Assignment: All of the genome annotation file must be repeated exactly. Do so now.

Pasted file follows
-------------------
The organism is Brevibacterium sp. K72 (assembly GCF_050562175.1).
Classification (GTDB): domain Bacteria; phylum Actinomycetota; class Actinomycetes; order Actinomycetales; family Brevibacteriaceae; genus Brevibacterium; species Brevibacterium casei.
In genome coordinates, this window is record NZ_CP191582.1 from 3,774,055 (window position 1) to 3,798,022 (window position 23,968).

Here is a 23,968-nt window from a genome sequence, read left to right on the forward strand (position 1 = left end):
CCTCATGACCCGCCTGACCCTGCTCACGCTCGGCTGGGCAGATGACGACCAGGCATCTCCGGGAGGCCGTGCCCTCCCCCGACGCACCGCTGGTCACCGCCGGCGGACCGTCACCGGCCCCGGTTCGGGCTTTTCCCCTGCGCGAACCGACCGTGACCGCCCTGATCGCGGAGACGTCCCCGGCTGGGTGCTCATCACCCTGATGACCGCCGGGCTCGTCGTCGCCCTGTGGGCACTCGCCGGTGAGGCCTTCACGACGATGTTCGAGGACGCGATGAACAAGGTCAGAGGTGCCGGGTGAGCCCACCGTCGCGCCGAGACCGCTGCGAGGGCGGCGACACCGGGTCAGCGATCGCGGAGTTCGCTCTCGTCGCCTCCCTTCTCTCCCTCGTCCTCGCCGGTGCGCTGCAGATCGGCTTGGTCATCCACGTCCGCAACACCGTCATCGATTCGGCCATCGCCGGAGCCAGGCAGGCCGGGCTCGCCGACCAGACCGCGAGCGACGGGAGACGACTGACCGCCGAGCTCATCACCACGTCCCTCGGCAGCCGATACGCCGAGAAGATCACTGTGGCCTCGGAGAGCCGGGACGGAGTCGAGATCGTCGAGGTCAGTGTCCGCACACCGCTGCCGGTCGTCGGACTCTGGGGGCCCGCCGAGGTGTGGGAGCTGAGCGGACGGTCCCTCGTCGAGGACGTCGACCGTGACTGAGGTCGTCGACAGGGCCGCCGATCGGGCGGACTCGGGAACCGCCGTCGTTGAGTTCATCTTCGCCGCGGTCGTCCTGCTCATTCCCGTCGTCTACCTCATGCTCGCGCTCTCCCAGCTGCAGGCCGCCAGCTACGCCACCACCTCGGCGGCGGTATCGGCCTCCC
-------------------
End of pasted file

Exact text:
The organism is Brevibacterium sp. K72 (assembly GCF_050562175.1).
Classification (GTDB): domain Bacteria; phylum Actinomycetota; class Actinomycetes; order Actinomycetales; family Brevibacteriaceae; genus Brevibacterium; species Brevibacterium casei.
In genome coordinates, this window is record NZ_CP191582.1 from 3,774,055 (window position 1) to 3,798,022 (window position 23,968).

Here is a 23,968-nt window from a genome sequence, read left to right on the forward strand (position 1 = left end):
CCTCATGACCCGCCTGACCCTGCTCACGCTCGGCTGGGCAGATGACGACCAGGCATCTCCGGGAGGCCGTGCCCTCCCCCGACGCACCGCTGGTCACCGCCGGCGGACCGTCACCGGCCCCGGTTCGGGCTTTTCCCCTGCGCGAACCGACCGTGACCGCCCTGATCGCGGAGACGTCCCCGGCTGGGTGCTCATCACCCTGATGACCGCCGGGCTCGTCGTCGCCCTGTGGGCACTCGCCGGTGAGGCCTTCACGACGATGTTCGAGGACGCGATGAACAAGGTCAGAGGTGCCGGGTGAGCCCACCGTCGCGCCGAGACCGCTGCGAGGGCGGCGACACCGGGTCAGCGATCGCGGAGTTCGCTCTCGTCGCCTCCCTTCTCTCCCTCGTCCTCGCCGGTGCGCTGCAGATCGGCTTGGTCATCCACGTCCGCAACACCGTCATCGATTCGGCCATCGCCGGAGCCAGGCAGGCCGGGCTCGCCGACCAGACCGCGAGCGACGGGAGACGACTGACCGCCGAGCTCATCACCACGTCCCTCGGCAGCCGATACGCCGAGAAGATCACTGTGGCCTCGGAGAGCCGGGACGGAGTCGAGATCGTCGAGGTCAGTGTCCGCACACCGCTGCCGGTCGTCGGACTCTGGGGGCCCGCCGAGGTGTGGGAGCTGAGCGGACGGTCCCTCGTCGAGGACGTCGACCGTGACTGAGGTCGTCGACAGGGCCGCCGATCGGGCGGACTCGGGAACCGCCGTCGTTGAGTTCATCTTCGCCGCGGTCGTCCTGCTCATTCCCGTCGTCTACCTCATGCTCGCGCTCTCCCAGCTGCAGGCCGCCAGCTACGCCACCACCTCGGCGGCGGTATCGGCCTCCC